They arrived a few days back and found their way to us. It was their first visit to India and they felt that they wanted to give a little of their time, their talent and their love to less privileged children before embarking on their discovery of India.

For the past few days they have been teaching dance, and games to our special kids, and our creche children and then make the journey to Khader to spend some time at our women centre. There they play and dance with the kids and have even worked out a business deal in the spirit of fair trade: they would like to take the jewels we make as well as simple clothes that our ladies would stitch back to their village and hope to get us orders.

Xabi and Marie radiate warmth and all our children have taken to them. The reason is that in spite of language and other barriers they have opened their hearts and shared their love in abundance and in the true spirit of giving!

I am in UKG

We have been busy getting admissions for the new centre and of course children are a plenty. After asking the names and age of each kid we ask whether they are in school, and the class they are in.

We were astonished at the number of children who said: I am in UKG. Many of them are seven and even older. Now UKG is not a class in municipal and government schools. These children are in small private schools which still have up to 3 years of pre-primary classes even though the education department has reduced them to one!

To many of us an extra school year does not matter as the children get sound foundations but for little girls like the ones in the picture it is a matter of great concern. Normally these girls are withdrawn out of school by 16 as that is when they are often married. If thew were in class I or II they would have a better chance of finishing their schooling and obtaining a certificate.

A quick perusal of their books showed that what they were learning was akin to what is taught in class I or even II in municipal primary schools. The reason why private schools have more classes is evident: extra fees and the reason why poor parents send their wards to such schools is also obvious: better teaching.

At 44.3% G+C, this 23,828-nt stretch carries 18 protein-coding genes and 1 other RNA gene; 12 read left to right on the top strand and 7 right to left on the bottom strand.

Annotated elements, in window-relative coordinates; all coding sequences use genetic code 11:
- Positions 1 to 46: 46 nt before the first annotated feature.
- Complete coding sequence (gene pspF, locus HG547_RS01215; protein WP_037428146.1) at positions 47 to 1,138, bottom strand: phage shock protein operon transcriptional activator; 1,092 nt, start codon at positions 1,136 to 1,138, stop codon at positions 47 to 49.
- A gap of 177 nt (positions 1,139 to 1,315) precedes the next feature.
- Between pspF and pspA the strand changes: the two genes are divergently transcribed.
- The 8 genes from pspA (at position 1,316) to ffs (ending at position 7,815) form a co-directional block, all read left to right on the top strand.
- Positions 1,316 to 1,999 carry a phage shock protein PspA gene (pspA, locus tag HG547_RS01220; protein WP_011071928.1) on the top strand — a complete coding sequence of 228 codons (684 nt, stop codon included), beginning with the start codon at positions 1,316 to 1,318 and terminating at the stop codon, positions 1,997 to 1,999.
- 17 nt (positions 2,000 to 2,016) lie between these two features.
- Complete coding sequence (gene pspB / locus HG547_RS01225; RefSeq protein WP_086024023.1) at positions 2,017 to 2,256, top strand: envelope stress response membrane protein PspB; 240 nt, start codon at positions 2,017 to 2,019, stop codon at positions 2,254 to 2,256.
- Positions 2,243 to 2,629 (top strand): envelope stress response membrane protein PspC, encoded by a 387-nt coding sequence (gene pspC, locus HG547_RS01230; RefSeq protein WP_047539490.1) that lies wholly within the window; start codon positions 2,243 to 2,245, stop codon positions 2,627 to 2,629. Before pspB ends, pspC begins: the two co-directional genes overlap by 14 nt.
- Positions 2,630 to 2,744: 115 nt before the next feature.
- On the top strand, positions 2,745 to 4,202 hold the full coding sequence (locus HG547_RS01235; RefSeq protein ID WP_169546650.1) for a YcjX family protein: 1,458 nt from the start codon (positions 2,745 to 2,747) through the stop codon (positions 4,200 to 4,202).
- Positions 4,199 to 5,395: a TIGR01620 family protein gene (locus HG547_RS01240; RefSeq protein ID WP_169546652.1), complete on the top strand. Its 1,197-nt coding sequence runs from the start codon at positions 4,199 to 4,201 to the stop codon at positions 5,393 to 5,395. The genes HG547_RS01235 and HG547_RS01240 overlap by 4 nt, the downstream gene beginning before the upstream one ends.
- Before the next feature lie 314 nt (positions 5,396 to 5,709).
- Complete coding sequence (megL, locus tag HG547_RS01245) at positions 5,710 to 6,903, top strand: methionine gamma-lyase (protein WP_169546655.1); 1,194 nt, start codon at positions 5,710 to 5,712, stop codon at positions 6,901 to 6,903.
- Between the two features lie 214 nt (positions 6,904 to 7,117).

Yet we feel that these bright children should get a better chance at finishing their studies so we plan to convene a parents meeting and convince them to get their children admitted to the government school in class II next March. We hope they understand.

I know what it is…

Children never cease to amaze me as they always come up with the most unexpected statements.

On the day of the opening of the women centre, the children perused the whole place and even the toilets. One of the toilet has a western toilet seat something they had never seen. This led to much excitement as more children were called to examine the strange object.

There were giggles and much cogitation as they peered at the unknown thingamajig. After some time came the Eureka moment: I know what it is said one of the older boys: a small well!

After the initial amused reaction, I realised that it was the best analogy he could have made!

impromptu inauguration

Monday 15th October dawned as a crisp bright day. One that was to be very special. We were opening the Kamala Centre for women and children. It did not quite turn out the way we had planned as painters and plumbers had not finished their work and hence no guests were called.

But we did have our very special inauguration with the children and a friend. There were flowers, brightly painted doors and even a sign board. There were biscuits and toffees and the traditional coconut not to forget the welcome cups of tea.

Many children wore their idis, the new clothes they had got the previous day for Eid. Some even donned jewellery borrowed from their moms. Everyone looked special: Nico and jhunnu in their lovelysarees and the kids in their sparkling outfits. A big picture of Kamala was set out and a lamp lit by her grandchild Shamika. The moment was perfect.